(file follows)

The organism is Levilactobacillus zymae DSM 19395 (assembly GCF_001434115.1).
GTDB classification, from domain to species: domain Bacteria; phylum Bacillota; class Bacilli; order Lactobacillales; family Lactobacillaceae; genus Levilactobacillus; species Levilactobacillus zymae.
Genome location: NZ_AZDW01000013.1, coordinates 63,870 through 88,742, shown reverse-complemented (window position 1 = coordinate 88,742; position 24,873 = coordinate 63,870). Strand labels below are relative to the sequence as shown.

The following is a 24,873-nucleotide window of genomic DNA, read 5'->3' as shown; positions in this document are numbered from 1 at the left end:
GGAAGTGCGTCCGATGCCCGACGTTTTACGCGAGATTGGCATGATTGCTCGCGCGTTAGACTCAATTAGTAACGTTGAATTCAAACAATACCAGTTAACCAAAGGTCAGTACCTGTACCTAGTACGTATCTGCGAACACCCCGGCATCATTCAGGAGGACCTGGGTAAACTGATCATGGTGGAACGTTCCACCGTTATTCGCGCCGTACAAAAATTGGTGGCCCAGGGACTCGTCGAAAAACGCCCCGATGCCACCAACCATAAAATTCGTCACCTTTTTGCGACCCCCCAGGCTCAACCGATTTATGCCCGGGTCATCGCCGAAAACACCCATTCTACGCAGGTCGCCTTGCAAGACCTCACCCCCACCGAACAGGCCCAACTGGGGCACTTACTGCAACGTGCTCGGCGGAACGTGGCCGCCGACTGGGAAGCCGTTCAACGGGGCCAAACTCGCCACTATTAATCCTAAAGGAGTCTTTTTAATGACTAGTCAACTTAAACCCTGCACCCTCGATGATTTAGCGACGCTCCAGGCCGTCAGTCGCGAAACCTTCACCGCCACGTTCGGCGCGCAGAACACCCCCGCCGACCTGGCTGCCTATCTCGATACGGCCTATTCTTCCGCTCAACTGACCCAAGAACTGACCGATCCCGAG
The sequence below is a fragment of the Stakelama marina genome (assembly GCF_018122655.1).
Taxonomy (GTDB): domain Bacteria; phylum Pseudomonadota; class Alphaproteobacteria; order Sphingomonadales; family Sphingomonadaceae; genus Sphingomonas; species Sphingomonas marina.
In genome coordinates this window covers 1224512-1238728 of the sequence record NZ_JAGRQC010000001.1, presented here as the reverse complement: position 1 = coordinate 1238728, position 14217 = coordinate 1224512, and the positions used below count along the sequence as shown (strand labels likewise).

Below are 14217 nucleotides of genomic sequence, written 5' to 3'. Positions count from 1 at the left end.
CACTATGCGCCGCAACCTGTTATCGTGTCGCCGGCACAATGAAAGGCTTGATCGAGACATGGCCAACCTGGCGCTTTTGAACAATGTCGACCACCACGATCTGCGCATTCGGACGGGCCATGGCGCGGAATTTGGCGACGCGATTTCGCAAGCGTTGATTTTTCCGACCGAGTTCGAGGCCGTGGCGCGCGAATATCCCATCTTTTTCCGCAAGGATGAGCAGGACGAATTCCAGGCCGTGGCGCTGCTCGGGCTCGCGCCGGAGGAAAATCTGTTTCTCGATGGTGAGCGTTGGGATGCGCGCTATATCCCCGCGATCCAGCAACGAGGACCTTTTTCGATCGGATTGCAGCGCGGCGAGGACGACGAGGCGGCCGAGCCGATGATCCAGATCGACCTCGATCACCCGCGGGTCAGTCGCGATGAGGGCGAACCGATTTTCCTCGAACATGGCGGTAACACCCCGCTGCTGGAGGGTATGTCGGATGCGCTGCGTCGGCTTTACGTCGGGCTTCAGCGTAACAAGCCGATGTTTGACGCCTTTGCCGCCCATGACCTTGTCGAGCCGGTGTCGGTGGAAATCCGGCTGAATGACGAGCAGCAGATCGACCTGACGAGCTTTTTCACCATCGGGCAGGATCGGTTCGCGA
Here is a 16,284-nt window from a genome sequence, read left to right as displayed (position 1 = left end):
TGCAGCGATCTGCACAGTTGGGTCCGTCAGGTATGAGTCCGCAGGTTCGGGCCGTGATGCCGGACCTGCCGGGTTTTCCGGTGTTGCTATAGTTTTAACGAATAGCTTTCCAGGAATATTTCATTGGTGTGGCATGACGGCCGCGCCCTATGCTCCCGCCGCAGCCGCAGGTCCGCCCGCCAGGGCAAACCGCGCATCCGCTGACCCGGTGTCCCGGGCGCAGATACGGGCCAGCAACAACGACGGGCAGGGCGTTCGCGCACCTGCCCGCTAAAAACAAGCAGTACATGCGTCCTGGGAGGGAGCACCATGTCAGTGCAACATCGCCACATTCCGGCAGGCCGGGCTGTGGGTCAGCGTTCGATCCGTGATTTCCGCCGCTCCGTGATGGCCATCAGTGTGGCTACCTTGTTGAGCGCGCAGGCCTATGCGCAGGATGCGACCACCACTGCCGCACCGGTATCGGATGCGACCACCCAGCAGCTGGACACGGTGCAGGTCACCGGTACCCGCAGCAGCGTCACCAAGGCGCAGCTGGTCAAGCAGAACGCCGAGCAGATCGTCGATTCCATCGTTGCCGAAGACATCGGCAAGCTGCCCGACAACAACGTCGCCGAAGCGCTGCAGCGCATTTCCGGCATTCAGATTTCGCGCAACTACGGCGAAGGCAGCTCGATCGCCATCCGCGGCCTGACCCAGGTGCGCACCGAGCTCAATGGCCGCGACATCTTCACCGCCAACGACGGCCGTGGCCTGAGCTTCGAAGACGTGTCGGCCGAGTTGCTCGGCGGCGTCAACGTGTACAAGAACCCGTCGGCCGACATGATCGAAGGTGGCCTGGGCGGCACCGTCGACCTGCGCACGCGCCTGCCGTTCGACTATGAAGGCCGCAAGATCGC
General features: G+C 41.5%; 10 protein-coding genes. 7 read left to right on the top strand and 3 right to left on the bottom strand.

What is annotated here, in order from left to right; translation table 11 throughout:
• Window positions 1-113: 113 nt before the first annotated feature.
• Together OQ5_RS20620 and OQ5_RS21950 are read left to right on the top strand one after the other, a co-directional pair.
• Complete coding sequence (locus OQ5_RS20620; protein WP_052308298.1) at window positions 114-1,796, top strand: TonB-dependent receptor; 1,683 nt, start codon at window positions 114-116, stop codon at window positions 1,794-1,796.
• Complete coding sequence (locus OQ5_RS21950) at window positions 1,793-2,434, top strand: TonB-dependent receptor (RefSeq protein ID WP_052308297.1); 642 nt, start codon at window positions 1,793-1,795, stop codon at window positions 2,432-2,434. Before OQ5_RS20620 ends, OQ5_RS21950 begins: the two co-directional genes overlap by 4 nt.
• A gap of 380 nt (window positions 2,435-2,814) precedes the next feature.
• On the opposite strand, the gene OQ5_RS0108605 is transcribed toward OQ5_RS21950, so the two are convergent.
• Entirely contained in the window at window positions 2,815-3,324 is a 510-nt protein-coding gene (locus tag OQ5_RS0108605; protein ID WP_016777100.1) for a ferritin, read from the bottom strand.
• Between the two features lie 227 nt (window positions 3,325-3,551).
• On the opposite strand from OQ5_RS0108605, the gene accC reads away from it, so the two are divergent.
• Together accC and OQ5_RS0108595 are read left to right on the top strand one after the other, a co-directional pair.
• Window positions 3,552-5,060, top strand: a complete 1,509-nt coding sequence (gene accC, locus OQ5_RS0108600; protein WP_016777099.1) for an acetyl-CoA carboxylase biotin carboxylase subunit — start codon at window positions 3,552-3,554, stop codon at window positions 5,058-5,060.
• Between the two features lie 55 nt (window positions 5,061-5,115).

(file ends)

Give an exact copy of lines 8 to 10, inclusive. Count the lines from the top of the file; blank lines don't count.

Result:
In genome coordinates this window covers 1224512-1238728 of the sequence record NZ_JAGRQC010000001.1, presented here as the reverse complement: position 1 = coordinate 1238728, position 14217 = coordinate 1224512, and the positions used below count along the sequence as shown (strand labels likewise).

Below are 14217 nucleotides of genomic sequence, written 5' to 3'. Positions count from 1 at the left end.
CACTATGCGCCGCAACCTGTTATCGTGTCGCCGGCACAATGAAAGGCTTGATCGAGACATGGCCAACCTGGCGCTTTTGAACAATGTCGACCACCACGATCTGCGCATTCGGACGGGCCATGGCGCGGAATTTGGCGACGCGATTTCGCAAGCGTTGATTTTTCCGACCGAGTTCGAGGCCGTGGCGCGCGAATATCCCATCTTTTTCCGCAAGGATGAGCAGGACGAATTCCAGGCCGTGGCGCTGCTCGGGCTCGCGCCGGAGGAAAATCTGTTTCTCGATGGTGAGCGTTGGGATGCGCGCTATATCCCCGCGATCCAGCAACGAGGACCTTTTTCGATCGGATTGCAGCGCGGCGAGGACGACGAGGCGGCCGAGCCGATGATCCAGATCGACCTCGATCACCCGCGGGTCAGTCGCGATGAGGGCGAACCGATTTTCCTCGAACATGGCGGTAACACCCCGCTGCTGGAGGGTATGTCGGATGCGCTGCGTCGGCTTTACGTCGGGCTTCAGCGTAACAAGCCGATGTTTGACGCCTTTGCCGCCCATGACCTTGTCGAGCCGGTGTCGGTGGAAATCCGGCTGAATGACGAGCAGCAGATCGACCTGACGAGCTTTTTCACCATCGGGCAGGATCGGTTCGCGA